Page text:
The motto was originally a war cry or slogan. Mottoes first began to be shown with arms in the 14th and 15th centuries, but were not in general use until the 17th century. Thus the oldest coats of arms generally do not include a motto. Mottoes seldom form part of the grant of arms: Under most heraldic authorities, a motto is an optional component of the coat of arms, and can be added to or changed at will; many families have chosen not to display a motto.

Motto: Regi fidelis
Motto Translation: Faithful to the king.


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Moulson Family Crest Products


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Moulson Family Crest Products




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See Also


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See Also




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Citations


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Citations



  1. ^ Lewis, Samuel, A Topographical Dictionary of England. Institute of Historical Research, 1848, Print.

Other References

  1. Bowman, George Ernest. The Mayflower Reader A Selection of Articales from The Mayflower Descendent. Baltimore: Genealogical Publishing. Print.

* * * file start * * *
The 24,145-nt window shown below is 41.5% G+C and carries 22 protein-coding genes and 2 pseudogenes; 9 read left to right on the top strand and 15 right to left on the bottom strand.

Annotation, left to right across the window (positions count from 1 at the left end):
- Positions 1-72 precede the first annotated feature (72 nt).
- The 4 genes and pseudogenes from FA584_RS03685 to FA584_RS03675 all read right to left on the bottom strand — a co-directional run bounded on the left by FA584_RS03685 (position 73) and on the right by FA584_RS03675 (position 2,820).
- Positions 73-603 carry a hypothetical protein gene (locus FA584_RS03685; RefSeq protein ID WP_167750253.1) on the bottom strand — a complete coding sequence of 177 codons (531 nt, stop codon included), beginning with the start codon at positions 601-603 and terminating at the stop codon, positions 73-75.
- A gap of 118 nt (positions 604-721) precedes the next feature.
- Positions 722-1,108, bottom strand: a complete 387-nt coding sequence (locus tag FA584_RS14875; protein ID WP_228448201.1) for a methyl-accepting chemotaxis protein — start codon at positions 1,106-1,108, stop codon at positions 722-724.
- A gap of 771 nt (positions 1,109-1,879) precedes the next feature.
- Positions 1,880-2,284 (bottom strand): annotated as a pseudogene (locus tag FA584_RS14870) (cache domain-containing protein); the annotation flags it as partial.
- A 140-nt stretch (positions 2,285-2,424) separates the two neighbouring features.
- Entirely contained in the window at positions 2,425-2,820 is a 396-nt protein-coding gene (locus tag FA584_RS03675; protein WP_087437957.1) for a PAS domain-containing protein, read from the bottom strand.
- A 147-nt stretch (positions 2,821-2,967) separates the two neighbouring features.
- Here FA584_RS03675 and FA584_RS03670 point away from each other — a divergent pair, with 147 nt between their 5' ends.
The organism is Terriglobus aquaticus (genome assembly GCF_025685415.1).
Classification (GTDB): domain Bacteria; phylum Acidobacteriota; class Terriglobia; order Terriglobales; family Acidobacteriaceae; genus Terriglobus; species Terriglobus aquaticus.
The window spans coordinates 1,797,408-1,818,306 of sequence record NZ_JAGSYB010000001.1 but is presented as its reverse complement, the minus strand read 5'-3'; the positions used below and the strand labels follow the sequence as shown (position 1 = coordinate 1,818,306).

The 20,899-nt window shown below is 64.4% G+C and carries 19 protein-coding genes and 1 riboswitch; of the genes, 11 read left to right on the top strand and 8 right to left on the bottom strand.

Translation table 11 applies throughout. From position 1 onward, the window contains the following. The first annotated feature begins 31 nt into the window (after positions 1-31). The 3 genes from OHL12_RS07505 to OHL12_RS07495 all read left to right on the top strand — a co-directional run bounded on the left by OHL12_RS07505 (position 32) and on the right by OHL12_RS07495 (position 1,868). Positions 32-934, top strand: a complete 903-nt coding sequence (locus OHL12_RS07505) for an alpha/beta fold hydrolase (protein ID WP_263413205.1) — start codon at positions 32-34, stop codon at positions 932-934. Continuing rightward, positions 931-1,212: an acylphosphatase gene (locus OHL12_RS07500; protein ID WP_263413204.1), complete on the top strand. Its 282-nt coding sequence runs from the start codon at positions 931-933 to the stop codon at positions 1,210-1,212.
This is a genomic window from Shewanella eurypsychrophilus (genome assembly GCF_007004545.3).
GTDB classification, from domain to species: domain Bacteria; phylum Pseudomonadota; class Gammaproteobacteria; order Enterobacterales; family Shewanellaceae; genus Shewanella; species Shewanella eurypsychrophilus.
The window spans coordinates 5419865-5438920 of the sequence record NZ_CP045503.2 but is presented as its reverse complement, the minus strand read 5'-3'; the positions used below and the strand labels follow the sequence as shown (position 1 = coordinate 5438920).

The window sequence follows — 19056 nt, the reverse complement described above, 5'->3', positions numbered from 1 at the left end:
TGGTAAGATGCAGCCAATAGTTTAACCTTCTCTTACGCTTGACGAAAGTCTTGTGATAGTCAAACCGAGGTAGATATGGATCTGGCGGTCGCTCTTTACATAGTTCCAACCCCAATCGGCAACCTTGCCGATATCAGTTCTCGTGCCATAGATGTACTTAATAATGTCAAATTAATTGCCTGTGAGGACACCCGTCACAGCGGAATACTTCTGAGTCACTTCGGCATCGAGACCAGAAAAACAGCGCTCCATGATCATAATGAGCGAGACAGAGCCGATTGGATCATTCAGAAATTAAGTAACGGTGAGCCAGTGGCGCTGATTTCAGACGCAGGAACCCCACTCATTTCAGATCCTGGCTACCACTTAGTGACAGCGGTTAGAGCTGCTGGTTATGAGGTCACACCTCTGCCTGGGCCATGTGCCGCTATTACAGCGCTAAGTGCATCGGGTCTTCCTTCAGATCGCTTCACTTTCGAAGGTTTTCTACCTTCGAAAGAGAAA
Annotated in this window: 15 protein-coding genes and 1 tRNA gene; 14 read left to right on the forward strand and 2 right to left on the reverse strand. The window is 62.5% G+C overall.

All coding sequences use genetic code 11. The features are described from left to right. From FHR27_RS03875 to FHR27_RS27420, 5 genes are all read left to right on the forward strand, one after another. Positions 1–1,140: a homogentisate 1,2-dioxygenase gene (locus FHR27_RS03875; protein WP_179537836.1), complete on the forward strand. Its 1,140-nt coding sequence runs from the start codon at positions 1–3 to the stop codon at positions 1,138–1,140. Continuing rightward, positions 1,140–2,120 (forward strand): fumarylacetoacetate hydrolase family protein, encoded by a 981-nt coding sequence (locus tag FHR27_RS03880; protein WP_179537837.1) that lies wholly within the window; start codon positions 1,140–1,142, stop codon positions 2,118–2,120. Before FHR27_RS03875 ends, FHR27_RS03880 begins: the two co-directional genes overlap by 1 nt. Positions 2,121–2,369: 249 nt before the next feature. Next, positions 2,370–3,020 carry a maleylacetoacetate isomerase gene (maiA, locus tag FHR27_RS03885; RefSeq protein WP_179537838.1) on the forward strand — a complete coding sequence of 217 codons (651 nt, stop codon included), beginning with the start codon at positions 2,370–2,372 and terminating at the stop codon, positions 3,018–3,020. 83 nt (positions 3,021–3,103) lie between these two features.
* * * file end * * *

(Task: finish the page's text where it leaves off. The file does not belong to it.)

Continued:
2. Hinde, Thomas Ed. The Domesday Book England's Heritage Then and Now. Surrey: Colour Library Books, 1995. Print. (ISBN 1-85833-440-3).
  3. Le Patourel, John. The Norman Empire. New York: Oxford University Press, 1976. Print. (ISBN 0-19-822525-3).
  4. Williams, Dr Ann. And G.H. Martin . Domesday Book A Complete Translation. London: Penguin, 1992. Print. (ISBN 0-141-00523-8).
  5. Shirley, Evelyn Philip. Noble and Gentle Men of England Or Notes Touching The Arms and Descendants of the Ancient Knightley and Gentle Houses of England Arranged in their Respective Counties 3rd Edition. Westminster: John Bowyer Nichols and Sons, 1866. Print.
  6. Williams, Dr Ann. And G.H. Martin, Eds. Domesday Book A Complete Translation. London: Penguin, 1992. Print. (ISBN 0-141-00523-8).
  7. Bolton, Charles Knowles. Bolton's American Armory. Baltimore: Heraldic Book Company, 1964. Print.
  8. Hanks, Patricia and Flavia Hodges. A Dictionary of Surnames. Oxford: Oxford University Press, 1988. Print. (ISBN 0-19-211592-8).
  9. Humble, Richard. The Fall of Saxon England. New York: Barnes and Noble, 1975. Print. (ISBN 0-88029-987-8).
  10. Colletta, John P. They Came In Ships. Salt Lake City: Ancestry, 1993. Print.
  11. ...

The Moulson Family Crest was acquired from the Houseofnames.com archives. The Moulson Family Crest was drawn according to heraldic standards based on published blazons. We generally include the oldest published family crest once associated with each surname.

This page was last modified on 12 February 2016 at 10:26.